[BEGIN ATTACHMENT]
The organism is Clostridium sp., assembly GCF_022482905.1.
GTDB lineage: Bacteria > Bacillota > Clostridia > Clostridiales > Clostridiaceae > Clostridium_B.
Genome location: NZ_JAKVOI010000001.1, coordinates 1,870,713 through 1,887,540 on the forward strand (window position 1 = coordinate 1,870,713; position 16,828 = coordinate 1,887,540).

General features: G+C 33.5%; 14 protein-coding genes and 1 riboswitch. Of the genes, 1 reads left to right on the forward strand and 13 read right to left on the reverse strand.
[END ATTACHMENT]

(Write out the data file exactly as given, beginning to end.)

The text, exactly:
The organism is Clostridium sp., assembly GCF_022482905.1.
GTDB lineage: Bacteria > Bacillota > Clostridia > Clostridiales > Clostridiaceae > Clostridium_B.
Genome location: NZ_JAKVOI010000001.1, coordinates 1,870,713 through 1,887,540 on the forward strand (window position 1 = coordinate 1,870,713; position 16,828 = coordinate 1,887,540).

General features: G+C 33.5%; 14 protein-coding genes and 1 riboswitch. Of the genes, 1 reads left to right on the forward strand and 13 read right to left on the reverse strand.